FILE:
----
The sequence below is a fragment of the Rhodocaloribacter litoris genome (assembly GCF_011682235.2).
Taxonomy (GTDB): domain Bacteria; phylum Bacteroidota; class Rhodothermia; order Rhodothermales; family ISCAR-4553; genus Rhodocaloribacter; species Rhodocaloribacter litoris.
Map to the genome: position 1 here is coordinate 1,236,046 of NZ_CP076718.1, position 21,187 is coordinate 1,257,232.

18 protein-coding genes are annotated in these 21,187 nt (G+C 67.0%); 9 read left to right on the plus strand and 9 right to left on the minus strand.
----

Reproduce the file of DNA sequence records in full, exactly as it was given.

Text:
The sequence below is a fragment of the Rhodocaloribacter litoris genome (assembly GCF_011682235.2).
Taxonomy (GTDB): domain Bacteria; phylum Bacteroidota; class Rhodothermia; order Rhodothermales; family ISCAR-4553; genus Rhodocaloribacter; species Rhodocaloribacter litoris.
Map to the genome: position 1 here is coordinate 1,236,046 of NZ_CP076718.1, position 21,187 is coordinate 1,257,232.

18 protein-coding genes are annotated in these 21,187 nt (G+C 67.0%); 9 read left to right on the plus strand and 9 right to left on the minus strand.